OAS Summit Shows US Decline
US, Latin America Split On Cuba, Drugs, Falklands

Barack Obama was on the defensive at the OAS summit at Cartagena, Columbia.

Amiel Ungar ,

Obama at summit
Obama at summit

The Organization of American States summit in Cartagena, Columbia will not go down as a glorious chapter in the annals of American relations with Latin America.

It bears comparison - by contrast - with the 2009 summit. Then, Barack Obama, the newly inaugurated president of the United States, still enjoyed rock star status. Even Hugo Chavez, the main challenger to American influence in Latin America, reacted to the new president by offering him a copy of his book.

Now, Obama was in friendly territory in Columbia, where the United States had invested copious resources in helping the Columbian government set off the threat of the FARC narco-terrorists.

Additionally, Hugo Chavez, who normally stars at these meetings to fulminate against the US and propagate his Bolivarian revolution, was absent. The fact that Chavez gave the summit a miss to fly to Cuba for intensive cancer treatment either highlights the seriousness of his medical condition or reflects an insight that even without his presence, Barack Obama would be on the defensive.

It was not a good start for American prestige when prior to the summit, 12 US Secret Service agents were sent packing for behavior that would not be tolerated on a professional sports team, let alone from an elite unit.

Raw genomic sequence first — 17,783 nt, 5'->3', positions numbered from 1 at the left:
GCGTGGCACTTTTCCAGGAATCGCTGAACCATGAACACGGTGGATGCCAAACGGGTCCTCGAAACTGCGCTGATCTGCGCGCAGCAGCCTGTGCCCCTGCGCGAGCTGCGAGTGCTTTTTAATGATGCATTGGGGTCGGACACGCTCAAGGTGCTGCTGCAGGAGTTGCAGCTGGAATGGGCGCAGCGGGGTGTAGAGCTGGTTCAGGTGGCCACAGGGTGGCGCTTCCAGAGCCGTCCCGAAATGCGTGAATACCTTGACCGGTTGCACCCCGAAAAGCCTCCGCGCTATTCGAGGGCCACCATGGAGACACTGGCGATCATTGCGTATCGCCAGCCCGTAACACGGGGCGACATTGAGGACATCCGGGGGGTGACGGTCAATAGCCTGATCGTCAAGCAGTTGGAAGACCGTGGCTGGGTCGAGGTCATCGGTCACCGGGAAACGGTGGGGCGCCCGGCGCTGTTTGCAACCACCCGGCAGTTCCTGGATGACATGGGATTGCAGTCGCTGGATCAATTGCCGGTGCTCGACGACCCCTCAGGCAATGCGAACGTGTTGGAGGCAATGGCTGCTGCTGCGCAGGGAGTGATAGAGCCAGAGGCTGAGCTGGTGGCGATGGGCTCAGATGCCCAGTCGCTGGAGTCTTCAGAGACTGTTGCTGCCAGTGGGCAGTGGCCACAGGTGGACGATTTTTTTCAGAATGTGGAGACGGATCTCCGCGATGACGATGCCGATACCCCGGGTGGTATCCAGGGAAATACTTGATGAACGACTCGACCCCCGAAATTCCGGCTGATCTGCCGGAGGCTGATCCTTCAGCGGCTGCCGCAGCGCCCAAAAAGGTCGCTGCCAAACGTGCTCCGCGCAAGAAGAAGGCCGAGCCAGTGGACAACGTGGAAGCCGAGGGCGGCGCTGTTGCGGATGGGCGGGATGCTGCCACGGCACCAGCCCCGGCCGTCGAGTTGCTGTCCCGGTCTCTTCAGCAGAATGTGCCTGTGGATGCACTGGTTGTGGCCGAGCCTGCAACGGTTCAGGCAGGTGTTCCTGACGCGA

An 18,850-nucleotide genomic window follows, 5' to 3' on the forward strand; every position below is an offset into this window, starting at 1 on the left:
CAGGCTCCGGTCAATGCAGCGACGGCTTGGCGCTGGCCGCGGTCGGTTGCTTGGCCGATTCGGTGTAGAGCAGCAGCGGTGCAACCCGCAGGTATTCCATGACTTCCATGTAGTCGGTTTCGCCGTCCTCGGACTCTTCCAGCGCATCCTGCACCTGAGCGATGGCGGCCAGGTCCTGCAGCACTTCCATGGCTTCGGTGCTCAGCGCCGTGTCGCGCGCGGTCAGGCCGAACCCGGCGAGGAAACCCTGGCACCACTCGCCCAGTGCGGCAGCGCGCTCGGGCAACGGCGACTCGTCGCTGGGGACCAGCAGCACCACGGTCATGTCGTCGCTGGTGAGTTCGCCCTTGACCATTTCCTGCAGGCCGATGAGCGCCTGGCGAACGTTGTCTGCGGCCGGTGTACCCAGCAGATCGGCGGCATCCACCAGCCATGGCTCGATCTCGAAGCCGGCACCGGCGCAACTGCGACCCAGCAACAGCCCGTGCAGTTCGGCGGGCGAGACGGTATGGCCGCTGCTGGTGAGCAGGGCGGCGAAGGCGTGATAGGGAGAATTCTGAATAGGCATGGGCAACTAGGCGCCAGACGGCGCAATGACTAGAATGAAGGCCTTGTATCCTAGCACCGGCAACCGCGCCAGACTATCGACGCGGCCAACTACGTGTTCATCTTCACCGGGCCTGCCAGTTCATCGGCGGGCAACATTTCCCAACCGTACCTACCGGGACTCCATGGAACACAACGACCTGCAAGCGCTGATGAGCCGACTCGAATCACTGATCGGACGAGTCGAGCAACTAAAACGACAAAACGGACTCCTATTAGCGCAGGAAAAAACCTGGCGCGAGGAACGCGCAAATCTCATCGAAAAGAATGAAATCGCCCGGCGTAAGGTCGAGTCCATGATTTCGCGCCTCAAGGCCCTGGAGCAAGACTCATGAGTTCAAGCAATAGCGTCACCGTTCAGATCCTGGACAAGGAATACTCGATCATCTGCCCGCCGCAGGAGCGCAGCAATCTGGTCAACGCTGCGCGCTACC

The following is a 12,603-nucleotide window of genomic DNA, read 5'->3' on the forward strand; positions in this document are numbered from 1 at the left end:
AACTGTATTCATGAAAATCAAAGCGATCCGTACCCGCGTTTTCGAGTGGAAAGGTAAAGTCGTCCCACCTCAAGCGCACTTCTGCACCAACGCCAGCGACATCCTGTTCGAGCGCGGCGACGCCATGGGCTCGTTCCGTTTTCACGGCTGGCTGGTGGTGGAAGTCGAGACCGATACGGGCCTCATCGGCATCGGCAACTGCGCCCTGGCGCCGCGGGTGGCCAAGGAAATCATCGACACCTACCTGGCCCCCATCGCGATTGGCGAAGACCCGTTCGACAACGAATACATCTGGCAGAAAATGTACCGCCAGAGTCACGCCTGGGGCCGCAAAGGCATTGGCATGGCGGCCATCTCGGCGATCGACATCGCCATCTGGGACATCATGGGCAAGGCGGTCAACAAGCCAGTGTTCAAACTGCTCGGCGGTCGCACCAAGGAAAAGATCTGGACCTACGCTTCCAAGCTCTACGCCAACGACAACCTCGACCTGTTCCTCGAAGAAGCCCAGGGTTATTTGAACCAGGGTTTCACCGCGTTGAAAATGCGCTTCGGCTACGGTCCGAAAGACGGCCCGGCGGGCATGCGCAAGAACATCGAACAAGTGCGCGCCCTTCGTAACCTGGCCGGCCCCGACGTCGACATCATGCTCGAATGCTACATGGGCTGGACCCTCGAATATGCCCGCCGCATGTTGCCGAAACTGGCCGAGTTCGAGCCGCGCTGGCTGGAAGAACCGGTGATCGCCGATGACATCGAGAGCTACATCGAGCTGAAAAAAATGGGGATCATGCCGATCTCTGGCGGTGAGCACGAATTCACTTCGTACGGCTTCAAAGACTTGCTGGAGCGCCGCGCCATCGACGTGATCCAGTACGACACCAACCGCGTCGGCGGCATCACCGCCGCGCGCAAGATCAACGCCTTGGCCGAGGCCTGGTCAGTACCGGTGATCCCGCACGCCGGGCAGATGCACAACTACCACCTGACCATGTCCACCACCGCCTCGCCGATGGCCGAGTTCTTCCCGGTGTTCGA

The host, Colombian president Juan Manuel Santos, set the stage by calling in effect for the legalization of some drugs. The drug trade has caused terrible violence in Latin America, while enriching the drug cartels to the point that they can subvert security forces and government agencies.

Santos also voiced the Latin American consensus that Cuba should be readmitted to the organization, a position opposed only by the United States and Canada. With the growing influence of the center-left in Latin America, many of the countries' leaders have a sneaking admiration for Fidel Castro.

Finally, Santos hinted that, fine words, aside the United States was still treating Latin America as a sideshow and was more involved in faraway places such as Pakistan and Afghanistan.

The growth of China as a trading partner has also diminished American prestige and influence in the region.

Finally, the special relationship between the United States and Great Britain prevents the United States from supporting Argentina's claims to the Falklands Islands, a position backed by the Latin American states.

Barack Obama sidestepped Cuba by praising the democratic successes of Columbia and Brazil, intimating that one did no favors for Latin America by countenancing dictatorial basket cases such as Cuba.

On the narcotics issue, Obama drew the line at legalization.